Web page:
Fact Sheets
Featured Video
  • National Press Club Forum: A 25-Year Vision for Criminal Justice Reform
  • Unlocking Justice: Alternatives to Prison
State Contacts

DRUG POLICY



Sentencing policies brought about by the "war on drugs" resulted in a dramatic growth in incarceration for drug offenses. At the Federal level, prisoners incarcerated on a drug charge comprise half of the prison population, while the number of drug offenders in state prisons has increased thirteen-fold since 1980. Most of these people are not high-level actors in the drug trade, and most have no prior criminal record for a violent offense.

The Sentencing Project works actively to reform the federal mandatory penalties for crack and powder cocaine offenses to make them more equitable and fair. To become involved visit our crack reform page.

Number of People in Prisons and Jails for Drug Offenses, 1980 and 2011

Drug Policy News
April 17, 2014 (Huffington Post)
Christian Leaders Call For Ending Drug War, Mass Incarceration

As the Easter holiday approaches, several Christian leaders called for the U.S. to end the war on drugs and mass incarceration of offenders. The faith leaders said they hoped the story of the resurrection of Jesus Christ inspires the resurrection of people and communities devastated by what they said was failed U.S. drug policy.

"The policies of this failed war on drugs -- which in a reality, is a war on people who happen to be poor, primarily black and brown -- is a stain on the image of this society," said the Rev. John E. Jackson, senior pastor at Trinity United Church of Christ in Gary, Ind., and leader of the social justice organization Samuel DeWitt Proctor Conference, on a conference call Wednesday organized by the Drug Policy Alliance. "Instead of trying to help individuals heal and become whole and have the help they need, people are being stigmatized for profit in the privatized prison system in this country.

The United States incarcerates more of its population than any country in the world. That's largely because of harsh sentences for certain drug-related crimes. There are roughly 25,000 drug-related convictions in federal courts each year and, according to The Associated Press, 45 percent of those are for lower-level offenses. State and local courts handle the vast majority of drug crimes.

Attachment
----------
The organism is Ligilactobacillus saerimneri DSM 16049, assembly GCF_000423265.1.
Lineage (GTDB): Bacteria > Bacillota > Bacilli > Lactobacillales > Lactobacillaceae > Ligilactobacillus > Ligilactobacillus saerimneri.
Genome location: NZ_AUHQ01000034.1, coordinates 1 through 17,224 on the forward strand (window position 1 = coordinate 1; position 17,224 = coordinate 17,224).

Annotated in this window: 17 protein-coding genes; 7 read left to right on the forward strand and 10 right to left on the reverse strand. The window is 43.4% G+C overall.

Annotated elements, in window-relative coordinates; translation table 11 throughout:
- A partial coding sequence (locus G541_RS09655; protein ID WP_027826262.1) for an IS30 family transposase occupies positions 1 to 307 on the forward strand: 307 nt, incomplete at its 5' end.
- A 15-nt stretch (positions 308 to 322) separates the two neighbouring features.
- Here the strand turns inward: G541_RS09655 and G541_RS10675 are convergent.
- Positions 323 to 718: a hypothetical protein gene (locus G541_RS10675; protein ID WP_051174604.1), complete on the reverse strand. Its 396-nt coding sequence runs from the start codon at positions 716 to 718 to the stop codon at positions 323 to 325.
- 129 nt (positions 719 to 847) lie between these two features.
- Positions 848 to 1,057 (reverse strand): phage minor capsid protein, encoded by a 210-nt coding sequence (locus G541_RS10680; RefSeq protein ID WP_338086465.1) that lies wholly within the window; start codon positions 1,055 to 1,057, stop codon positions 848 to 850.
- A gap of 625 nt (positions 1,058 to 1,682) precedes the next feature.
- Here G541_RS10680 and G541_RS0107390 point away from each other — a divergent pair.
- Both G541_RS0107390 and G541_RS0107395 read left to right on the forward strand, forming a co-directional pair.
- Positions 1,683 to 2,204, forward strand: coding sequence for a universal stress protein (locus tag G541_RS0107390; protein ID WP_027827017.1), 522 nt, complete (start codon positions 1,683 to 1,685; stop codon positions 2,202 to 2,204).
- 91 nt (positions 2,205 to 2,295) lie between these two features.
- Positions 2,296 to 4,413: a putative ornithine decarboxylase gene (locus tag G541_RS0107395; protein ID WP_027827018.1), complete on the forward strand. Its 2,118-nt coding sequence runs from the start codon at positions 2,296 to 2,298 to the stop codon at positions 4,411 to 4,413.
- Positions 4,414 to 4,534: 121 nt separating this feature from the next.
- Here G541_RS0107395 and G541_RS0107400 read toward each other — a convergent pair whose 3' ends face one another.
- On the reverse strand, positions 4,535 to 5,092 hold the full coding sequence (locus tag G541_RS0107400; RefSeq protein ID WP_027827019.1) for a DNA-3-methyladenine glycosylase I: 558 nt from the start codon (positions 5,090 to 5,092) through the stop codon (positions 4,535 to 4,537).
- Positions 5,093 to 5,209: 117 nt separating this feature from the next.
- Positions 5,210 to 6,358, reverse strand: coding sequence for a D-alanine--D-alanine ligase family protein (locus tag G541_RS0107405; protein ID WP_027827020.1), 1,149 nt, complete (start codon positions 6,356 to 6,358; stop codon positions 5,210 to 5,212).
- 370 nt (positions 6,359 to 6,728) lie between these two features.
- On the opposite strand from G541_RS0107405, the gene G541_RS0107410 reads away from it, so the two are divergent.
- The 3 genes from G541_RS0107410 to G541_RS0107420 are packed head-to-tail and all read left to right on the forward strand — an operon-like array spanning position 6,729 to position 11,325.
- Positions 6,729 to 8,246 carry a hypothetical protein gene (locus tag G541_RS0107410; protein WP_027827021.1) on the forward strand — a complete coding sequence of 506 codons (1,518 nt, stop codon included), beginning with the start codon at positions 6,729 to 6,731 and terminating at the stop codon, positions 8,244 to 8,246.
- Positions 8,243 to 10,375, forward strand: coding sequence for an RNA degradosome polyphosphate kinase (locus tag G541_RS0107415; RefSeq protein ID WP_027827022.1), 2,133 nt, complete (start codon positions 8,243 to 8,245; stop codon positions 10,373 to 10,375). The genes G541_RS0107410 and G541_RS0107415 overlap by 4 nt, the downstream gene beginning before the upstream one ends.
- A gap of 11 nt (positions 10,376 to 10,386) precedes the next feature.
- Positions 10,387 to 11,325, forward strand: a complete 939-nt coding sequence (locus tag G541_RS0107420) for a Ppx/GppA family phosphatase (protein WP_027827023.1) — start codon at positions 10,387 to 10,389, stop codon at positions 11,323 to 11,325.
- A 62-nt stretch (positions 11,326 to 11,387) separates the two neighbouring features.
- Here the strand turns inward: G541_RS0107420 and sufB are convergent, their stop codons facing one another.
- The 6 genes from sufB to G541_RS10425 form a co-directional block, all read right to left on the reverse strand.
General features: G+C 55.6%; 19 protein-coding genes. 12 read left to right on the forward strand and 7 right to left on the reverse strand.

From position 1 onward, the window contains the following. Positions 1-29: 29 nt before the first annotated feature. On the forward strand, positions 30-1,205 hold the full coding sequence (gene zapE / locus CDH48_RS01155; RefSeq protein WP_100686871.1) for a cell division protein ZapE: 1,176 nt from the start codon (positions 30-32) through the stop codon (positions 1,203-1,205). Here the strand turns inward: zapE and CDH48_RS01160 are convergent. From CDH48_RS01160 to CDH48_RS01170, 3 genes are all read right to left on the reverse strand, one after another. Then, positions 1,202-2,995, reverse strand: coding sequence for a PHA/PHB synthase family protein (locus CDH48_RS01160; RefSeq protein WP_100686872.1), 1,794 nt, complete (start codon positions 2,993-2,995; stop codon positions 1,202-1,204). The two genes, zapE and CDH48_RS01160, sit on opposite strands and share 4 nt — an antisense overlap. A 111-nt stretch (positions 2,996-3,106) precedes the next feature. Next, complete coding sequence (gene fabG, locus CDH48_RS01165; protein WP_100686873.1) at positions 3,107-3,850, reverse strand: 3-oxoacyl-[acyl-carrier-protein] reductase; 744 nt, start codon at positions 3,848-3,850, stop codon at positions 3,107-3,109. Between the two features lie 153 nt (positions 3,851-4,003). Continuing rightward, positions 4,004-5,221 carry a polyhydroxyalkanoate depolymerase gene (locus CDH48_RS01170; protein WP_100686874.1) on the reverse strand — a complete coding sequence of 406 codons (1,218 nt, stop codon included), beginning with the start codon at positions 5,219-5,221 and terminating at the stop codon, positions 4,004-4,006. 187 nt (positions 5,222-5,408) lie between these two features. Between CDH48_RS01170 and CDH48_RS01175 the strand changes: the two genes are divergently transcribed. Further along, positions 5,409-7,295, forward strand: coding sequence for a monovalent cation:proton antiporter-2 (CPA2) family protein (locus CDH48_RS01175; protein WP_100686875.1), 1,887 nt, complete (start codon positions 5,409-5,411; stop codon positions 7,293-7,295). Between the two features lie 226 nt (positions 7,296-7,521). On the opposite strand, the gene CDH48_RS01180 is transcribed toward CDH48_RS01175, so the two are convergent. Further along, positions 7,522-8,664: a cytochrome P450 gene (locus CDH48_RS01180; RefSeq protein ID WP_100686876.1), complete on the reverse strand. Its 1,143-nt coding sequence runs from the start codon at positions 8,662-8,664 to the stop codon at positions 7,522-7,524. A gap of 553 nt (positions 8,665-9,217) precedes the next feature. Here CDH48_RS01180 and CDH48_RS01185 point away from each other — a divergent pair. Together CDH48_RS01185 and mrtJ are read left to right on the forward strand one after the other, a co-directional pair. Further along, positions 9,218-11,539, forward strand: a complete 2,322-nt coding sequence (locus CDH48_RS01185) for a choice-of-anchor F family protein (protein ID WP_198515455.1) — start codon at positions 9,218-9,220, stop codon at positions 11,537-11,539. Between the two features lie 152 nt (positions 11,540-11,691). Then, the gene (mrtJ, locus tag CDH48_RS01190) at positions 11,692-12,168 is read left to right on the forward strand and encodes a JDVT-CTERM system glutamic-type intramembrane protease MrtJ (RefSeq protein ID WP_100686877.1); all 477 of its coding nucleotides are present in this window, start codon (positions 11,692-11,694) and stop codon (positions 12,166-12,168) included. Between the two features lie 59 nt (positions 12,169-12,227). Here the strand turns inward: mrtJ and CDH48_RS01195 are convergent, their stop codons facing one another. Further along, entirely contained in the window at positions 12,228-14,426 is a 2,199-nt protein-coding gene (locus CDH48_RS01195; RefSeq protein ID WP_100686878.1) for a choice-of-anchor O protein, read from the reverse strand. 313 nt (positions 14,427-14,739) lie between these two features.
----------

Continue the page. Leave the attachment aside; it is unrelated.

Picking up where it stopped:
April 17, 2014 (SparkAction.org)
A Look at the Latest Data on Race and Juvenile Justice

Josh Rovner, state advocacy associate for The Sentencing Program, wrote in a blog about “the remarkable drop in juvenile arrest rates since the mid-1990s has done little to mitigate the gap between how frequently black and white teenagers encounter the juvenile justice system. These racial disparities threaten the credibility of a justice system that purports to treat everyone equitably.

“Across the country, juvenile justice systems are marked by disparate racial outcomes at every stage of the process, starting with more frequent arrests for youth of color and ending with more frequent secure placement.

“The Juvenile Justice and Delinquency Prevention Act (JJDPA) of 1974 requires that data be collected at multiple points of contact: arrest, referral to court, diversion, secure detention, petition (i.e., charges filed), delinquent findings (i.e., guilt), probation, confinement in secure correctional facilities, and/or transfer to criminal/adult jurisdiction.

“Jurisdictions are also required to report the race of juveniles handled at each of these stages. As a result of this requirement—known as the Disproportionate Minority Contact (DMC) protection of the JJDPA—states have collected racial data on young people’s encounters with the justice system.